Ephraim Radner—Blessing:  A Scriptural and Theological Reflection

Posted by Kendall Harmon

To reiterate my on view of the nature of the church’s blessing, there is a kind of “test” that needs to be m[ad]e, which resolves around answering positively the following kinds of questions:

* Does God “do it”, and does it accord with God’s being and character and will?
* Is it in conformance with creative life?
* Is it obedient according to the common Christian understanding of divine command?

The human blessing of a marriage, understood traditionally, according to this scheme is rather obviously not only congruent but almost necessary. If we take the very language of blessing in the OT as we saw it, the notion of divine blessing is in fact essentially bound to the act of God’s creating human beings as male and female and ordering their existence procreatively within the earth. “And God blessed them, and God said to them, “Be fruitful and multiply, and fill the earth and subdue it; and have dominion over the fish of the sea and over the birds of the air and over every living thing that moves upon the earth.” (Gen 1:28). And when, subsequently, we are given the shape of this creative ordering, we are told: “Therefore a man leaves his father and his mother and cleaves to his wife, and they become one flesh” (Gen. 2:24). The fact that someone – a priest, the church – “blesses” this reality is but the human reflection of something truly already present. “All your works praise you, O Lord”: one could look at a marriage service as this kind of inevitable praise, “ascribing” to the Lord the honor due to His own work.

The contested issue with same-sex coupling is: is this in fact the “work” of the Lord? If our blessing of something “displays” what God has already more fundamentally enacted in His creative purposes, how would one know, thereby to “bless” it? The question, obviously, has got to get way beyond the silly claims that “the Church blesses all kinds of things – fox hunts and submarines – why not this?” Because, as we have seen, the Church ought not to bless all things, if in fact some things are not aspects of the creative purposes of God’s life-giving and life-extending character and will and do not accord with God’s “command”. If the Church does this, she becomes like the false prophets, trading in lies and ultimately engaging the deep “rebellion” against God: divine blessing and curse are humanly and woefully reversed.

And in this light, I believe that the issue of blessing same-sex unions cannot be construed in terms of whether this is a moral or a doctrinal issue. The distinction between the two, while it may have some canonical bearings within the Church’s decision-making process, has no theological rationale: there is no clear difference, Scripturally speaking, between “moral” and “doctrinal” reality, whether in the OT or NT as a whole.

Read it all.

Filed under: * Anglican - EpiscopalAnglican ProvincesAnglican Church of CanadaSexuality Debate (in Anglican Communion)Same-sex blessings* Culture-WatchMarriage & Family* TheologyEthics / Moral TheologySacramental TheologyTheology: Scripture

Posted June 19, 2009 at 6:42 am [Printer Friendly] [Print w/ comments]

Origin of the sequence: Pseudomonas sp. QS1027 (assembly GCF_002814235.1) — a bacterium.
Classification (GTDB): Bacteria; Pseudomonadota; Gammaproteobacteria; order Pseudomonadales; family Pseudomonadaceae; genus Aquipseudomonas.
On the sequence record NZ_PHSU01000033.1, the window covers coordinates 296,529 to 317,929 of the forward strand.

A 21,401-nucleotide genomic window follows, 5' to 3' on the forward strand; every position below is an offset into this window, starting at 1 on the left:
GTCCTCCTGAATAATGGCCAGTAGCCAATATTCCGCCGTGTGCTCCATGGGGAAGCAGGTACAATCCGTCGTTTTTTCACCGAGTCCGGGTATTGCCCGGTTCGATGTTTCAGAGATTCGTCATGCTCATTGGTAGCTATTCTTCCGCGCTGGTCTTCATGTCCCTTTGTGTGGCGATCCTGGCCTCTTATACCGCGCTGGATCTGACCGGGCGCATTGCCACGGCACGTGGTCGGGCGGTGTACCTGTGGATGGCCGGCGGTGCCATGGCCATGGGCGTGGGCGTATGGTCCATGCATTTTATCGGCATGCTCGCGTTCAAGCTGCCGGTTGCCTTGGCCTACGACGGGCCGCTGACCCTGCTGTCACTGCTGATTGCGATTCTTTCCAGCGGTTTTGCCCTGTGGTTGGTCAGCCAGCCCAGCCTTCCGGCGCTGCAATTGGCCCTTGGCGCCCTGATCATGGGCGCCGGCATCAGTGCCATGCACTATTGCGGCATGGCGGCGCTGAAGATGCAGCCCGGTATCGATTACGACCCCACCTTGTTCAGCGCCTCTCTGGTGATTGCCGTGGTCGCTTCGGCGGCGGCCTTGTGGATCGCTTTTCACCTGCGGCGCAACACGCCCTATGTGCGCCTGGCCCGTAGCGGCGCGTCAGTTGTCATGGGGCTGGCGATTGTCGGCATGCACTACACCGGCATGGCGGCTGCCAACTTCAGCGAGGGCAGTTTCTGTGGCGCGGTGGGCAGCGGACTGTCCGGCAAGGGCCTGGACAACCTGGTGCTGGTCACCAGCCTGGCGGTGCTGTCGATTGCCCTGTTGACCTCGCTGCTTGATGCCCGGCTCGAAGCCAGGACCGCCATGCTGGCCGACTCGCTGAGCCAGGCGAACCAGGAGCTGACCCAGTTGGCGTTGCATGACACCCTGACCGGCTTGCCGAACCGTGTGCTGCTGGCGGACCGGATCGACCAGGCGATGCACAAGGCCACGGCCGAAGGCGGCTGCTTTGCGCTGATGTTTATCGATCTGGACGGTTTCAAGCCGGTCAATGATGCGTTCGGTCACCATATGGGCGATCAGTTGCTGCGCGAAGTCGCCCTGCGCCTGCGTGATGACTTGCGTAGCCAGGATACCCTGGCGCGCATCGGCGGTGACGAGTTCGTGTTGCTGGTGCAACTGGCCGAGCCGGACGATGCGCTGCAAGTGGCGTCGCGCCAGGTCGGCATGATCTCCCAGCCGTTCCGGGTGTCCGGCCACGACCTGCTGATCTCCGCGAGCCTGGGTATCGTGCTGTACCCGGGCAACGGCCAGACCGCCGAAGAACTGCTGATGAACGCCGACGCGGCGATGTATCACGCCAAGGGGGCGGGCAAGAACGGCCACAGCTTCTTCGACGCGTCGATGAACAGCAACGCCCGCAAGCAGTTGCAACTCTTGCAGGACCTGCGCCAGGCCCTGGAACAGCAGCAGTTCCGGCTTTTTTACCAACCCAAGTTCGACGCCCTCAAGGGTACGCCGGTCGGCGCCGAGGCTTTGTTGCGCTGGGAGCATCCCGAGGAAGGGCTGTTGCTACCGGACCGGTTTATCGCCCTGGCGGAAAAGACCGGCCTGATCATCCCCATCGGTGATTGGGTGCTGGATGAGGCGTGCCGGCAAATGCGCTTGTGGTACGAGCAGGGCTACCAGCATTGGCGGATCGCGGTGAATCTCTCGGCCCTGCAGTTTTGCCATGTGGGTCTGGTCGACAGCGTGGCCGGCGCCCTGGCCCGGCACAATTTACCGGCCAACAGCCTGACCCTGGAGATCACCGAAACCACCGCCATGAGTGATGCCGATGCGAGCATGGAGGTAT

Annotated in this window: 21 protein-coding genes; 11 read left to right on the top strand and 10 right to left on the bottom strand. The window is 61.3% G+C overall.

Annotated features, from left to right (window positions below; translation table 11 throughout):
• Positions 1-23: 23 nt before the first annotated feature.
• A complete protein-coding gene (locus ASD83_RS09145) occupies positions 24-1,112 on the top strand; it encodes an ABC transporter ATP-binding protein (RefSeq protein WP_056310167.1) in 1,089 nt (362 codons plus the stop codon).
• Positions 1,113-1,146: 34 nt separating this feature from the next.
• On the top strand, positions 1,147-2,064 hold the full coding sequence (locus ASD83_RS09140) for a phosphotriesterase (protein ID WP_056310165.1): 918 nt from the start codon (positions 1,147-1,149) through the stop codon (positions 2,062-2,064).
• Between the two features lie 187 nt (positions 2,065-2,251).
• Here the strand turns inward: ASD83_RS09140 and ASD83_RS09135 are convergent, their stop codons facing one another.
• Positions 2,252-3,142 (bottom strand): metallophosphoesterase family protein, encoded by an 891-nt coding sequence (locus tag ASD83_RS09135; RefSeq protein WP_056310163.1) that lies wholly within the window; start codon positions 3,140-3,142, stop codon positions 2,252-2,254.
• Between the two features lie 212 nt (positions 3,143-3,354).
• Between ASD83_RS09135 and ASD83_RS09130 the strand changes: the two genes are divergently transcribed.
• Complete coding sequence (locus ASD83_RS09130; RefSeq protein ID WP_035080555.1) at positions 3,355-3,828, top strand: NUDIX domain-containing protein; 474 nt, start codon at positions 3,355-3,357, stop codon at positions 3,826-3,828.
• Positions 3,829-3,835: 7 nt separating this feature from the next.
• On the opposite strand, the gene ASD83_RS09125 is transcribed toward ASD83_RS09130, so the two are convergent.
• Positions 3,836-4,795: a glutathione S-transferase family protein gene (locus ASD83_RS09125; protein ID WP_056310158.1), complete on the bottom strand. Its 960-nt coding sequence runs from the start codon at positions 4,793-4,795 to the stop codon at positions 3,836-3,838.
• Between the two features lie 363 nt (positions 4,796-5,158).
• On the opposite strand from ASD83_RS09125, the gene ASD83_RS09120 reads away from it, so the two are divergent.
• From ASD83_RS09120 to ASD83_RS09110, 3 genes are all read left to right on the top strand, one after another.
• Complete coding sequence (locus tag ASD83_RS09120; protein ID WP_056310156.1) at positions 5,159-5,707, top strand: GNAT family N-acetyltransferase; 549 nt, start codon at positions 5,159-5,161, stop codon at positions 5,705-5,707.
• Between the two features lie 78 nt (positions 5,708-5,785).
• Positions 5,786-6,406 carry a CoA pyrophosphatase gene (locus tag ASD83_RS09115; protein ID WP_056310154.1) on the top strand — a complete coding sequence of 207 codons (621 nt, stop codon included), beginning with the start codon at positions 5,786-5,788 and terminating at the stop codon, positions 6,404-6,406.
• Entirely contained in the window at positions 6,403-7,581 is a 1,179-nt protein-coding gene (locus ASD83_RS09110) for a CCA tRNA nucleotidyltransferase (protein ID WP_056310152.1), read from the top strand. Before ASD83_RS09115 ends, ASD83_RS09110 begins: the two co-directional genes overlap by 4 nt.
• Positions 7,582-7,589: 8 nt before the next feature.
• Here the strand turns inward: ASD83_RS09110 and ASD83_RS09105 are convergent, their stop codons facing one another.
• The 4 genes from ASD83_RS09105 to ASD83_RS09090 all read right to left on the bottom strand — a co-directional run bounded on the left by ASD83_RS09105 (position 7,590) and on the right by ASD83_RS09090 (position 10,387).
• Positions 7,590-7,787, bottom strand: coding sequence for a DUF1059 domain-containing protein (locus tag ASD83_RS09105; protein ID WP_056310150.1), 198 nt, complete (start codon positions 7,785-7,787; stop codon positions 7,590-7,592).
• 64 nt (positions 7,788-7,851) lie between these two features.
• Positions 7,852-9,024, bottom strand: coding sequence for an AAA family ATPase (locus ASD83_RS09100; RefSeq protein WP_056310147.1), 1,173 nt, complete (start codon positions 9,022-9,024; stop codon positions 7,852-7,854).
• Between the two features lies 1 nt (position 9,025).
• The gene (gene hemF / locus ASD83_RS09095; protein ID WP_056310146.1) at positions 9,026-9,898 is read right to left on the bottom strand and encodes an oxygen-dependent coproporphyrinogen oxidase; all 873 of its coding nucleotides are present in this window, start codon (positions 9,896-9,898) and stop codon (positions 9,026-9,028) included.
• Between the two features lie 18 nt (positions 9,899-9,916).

1. Susan Russell wrote:

“... essentially bound to the act of God’s creating human beings as male and female and ordering their existence procreatively within the earth ...”

And therin lies the rub, as they say. Others understand “the notion of divine blessing” bound to our humanity and our call to be stewards—not just populators—of the earth.

If you’re interested in an alternative Theololgy of Blessing, check out 2003 CTB Theology Statement

Our position on marriage equality has changed over these last busy six years but the theology of blessing remains foundational

June 19, 12:59 pm | [comment link]
2. Billy wrote:

And what does being a steward have to do with same sex blessings?  Now are you co-oping environmentalism as part of your alternative theology to attempt to make “right” what has always been and still is wrong.  You really will grasp at any straw you can, won’t you.

June 19, 3:07 pm | [comment link]
3. driver8 wrote:

Being open to the blessing of children surely isn’t rightly described as “just populating” the earth. To be open to children is to will to share in God’s loving creativity in a particularly significant manner. Or so I read Scripture.

June 19, 3:19 pm | [comment link]
4. Billy wrote:

And #1, thanks for the reference to Claiming the Blessing.  Very interesting reading, much of which is dated (which we knew at the time it was written), as you have taken your organization well beyond what Rev. Mr. Hopkins claimed it was after. 

Also, interesting quote in CTB:  “Just what are we blessing when we bless a same-sex relationship? We are blessing the persons in relationship to one another and the world in which they live. We are blessing the ongoing promise of fidelity and mutuality. We are neither blessing orientation or “lifestyle,” nor blessing particular sexual behaviors.”

Now if that were only true, then you could simply have a blessing of friendships - who could have a problem with that?  But you want blessing much more than that - you do want blessing of lifestyle and sexual behaviors.  And you know that is what you are claiming the blessing for.  Otherwise, your blessing is no different from anyone elses.

I would note that there are many other things in CTB that are not necessarily true - but are stated as if they were.  But not enough time or space to take them on now.

June 19, 3:43 pm | [comment link]
5. Rob Eaton+ wrote:

It’s Genesis 1.  Susan is using shorthand to make a reference to the bible, which she does as her authoritative foundation as a Christian.

She probably should have included Chapter and Verse.

June 20, 12:39 am | [comment link]
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